UNDP-sponsored sustainable agriculture report recommends costly certification for PNG palm oil

A recent report released by the Forest Carbon Partnership Facility – which is administered by the United Nations Development Programme in PNG – recommends burdening PNG’s entire palm oil sector with costly certification requirements that deliver negligible benefits. The recommendation was included alongside calls to restrict the amount of land available for agriculture in PNG.

The report makes a set of unsupported statements about the palm oil certification scheme administered by the Roundtable on Sustainable Palm Oil (RSPO), a body founded and supported by anti-commercial agriculture NGOs including the WorldWide Fund for Nature (WWF). The UNDP report claims that palm oil certified by the RSPO commands a compelling price premium. For at least half of the certified palm oil produced, this is not the case, as there is simply not enough global demand for sustainable palm oil to absorb all of the certified product. As a result, half of all certified palm oil is sold as uncertified product, commanding no premium at all.

The report also includes the claim that certified palm oil is sold to “premium markets”, referring to the UK, Germany and the Netherlands. A quick look at market research sites demonstrates that there is little to no difference in prices paid for palm oil imported into Europe or India. Prices are decided by supply and demand, and none of the European countries identified in the report consumes as much palm oil as either Indonesia, India or China.

The UNDP report states that if new PNG palm oil operations are allowed to choose whether or not they want to apply for RSPO’s voluntary certification, then this risks the reputation of PNG palm oil. Therefore, the report tells us, “…there is a need for a regulatory standard or policy at national level to maintain the reputation of Papua New Guinea in terms of sustainability.”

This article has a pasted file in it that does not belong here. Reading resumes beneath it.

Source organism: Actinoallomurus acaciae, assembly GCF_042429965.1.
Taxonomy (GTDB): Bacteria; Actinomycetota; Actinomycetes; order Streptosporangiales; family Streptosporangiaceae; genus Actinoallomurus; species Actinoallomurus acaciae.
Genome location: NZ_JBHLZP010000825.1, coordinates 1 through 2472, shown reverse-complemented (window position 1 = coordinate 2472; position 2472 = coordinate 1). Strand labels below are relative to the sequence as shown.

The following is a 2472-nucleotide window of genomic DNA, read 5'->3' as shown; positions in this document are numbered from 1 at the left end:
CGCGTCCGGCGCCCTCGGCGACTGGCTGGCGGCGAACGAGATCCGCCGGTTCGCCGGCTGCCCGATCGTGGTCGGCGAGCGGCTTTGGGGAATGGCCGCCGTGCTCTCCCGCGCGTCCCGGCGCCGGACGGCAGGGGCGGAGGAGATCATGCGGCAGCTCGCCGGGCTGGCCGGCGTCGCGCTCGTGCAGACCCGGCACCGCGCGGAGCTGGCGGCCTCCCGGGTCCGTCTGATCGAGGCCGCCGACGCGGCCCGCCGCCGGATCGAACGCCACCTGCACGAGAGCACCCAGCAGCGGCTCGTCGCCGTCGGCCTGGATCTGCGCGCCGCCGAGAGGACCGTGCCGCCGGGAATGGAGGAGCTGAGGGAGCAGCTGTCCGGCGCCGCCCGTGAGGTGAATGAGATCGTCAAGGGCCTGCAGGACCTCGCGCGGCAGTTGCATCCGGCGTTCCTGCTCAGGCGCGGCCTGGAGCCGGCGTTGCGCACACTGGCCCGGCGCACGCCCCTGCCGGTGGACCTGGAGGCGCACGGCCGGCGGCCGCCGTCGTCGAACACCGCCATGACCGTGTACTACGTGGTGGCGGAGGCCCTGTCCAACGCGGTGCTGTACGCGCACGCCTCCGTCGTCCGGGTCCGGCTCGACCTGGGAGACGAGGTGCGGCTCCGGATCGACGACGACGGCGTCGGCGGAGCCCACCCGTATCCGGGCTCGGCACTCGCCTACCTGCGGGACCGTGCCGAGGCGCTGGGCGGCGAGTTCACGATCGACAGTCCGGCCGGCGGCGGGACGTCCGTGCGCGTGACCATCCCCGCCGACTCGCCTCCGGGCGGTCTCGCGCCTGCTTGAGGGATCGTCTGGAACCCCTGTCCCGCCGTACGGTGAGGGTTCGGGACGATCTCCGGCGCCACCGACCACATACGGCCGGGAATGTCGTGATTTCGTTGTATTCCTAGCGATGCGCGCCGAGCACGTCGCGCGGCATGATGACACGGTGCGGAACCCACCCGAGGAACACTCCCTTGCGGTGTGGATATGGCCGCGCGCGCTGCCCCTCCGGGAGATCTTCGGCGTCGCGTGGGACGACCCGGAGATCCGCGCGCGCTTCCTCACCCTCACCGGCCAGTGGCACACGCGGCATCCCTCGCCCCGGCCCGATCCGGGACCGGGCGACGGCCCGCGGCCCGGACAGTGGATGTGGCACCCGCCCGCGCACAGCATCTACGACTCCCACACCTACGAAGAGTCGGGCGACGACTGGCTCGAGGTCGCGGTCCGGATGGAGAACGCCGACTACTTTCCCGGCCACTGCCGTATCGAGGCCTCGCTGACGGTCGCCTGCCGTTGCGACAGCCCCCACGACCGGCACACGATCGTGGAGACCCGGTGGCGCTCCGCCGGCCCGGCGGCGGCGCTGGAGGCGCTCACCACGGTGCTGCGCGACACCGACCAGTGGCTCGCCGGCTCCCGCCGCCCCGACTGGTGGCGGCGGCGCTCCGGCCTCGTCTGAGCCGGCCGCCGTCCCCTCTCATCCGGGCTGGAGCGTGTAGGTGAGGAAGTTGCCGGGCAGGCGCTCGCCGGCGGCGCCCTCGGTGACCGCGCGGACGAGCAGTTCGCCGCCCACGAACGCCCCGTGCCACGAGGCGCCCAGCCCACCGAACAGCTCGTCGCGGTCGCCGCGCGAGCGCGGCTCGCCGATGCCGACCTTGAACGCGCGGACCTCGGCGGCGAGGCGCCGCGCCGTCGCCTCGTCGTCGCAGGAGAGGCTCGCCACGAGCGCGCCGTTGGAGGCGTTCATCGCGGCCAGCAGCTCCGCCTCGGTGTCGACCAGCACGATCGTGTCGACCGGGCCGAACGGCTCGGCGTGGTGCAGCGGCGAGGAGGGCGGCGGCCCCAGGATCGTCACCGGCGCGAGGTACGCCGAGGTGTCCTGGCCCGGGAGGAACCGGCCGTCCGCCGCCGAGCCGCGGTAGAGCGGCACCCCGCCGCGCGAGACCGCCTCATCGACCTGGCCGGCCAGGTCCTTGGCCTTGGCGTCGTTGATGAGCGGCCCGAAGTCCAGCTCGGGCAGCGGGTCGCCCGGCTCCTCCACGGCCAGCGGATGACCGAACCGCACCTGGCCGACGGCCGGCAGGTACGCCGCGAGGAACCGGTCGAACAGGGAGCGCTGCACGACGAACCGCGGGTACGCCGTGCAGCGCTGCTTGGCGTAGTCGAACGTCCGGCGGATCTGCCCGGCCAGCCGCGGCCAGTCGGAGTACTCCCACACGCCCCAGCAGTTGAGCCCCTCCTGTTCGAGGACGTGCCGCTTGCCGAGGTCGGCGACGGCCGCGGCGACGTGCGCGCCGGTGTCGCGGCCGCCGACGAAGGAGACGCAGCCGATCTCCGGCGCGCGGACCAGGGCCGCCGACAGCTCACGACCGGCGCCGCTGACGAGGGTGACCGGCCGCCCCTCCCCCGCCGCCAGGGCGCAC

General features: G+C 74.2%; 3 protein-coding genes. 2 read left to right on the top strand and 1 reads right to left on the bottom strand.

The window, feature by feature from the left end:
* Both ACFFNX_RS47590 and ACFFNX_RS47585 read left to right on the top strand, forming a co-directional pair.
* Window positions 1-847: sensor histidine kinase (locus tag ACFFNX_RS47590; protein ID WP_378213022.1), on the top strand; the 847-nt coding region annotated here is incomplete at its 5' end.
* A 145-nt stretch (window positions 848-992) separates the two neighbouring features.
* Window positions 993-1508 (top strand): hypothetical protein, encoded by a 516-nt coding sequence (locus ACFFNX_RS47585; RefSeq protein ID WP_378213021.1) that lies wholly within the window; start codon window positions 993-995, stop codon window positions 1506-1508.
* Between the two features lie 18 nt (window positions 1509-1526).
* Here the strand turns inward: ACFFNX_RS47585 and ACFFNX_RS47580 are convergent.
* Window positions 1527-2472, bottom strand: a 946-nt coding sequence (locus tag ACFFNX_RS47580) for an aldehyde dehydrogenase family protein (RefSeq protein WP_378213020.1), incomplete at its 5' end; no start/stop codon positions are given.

This is nonsensical. As stated in the report, in Indonesia – the world’s largest producer of palm oil – just 17% of production is RSPO certified. The fact that 83% of production is uncertified does not have any influence on the reputation of the certified product. There is no country that produces only certified palm oil, so there is no reason to believe that the existence of uncertified product damages the reputation of the product that is certified.

If the business case for RSPO certification is as strong as the UNDP report contends, then a regulation to make it mandatory is unnecessary. Firms that believe certification makes good business sense will vote with their feet. Those that do not will still have to comply with PNG’s environmental policies and regulations.

Balancing environmental concerns against the need for development is an important process, and the PNG government, landowners and the agricultural sector need to work together to set informed policy that delivers the greatest benefits for the least costs. Third-party sustainability certification is an option for all palm oil producers, but it should not be mandatory, as this would put the power to make decisions regarding PNG’s most commercially important agriculture sector in the hands of environmental activists such as WWF.

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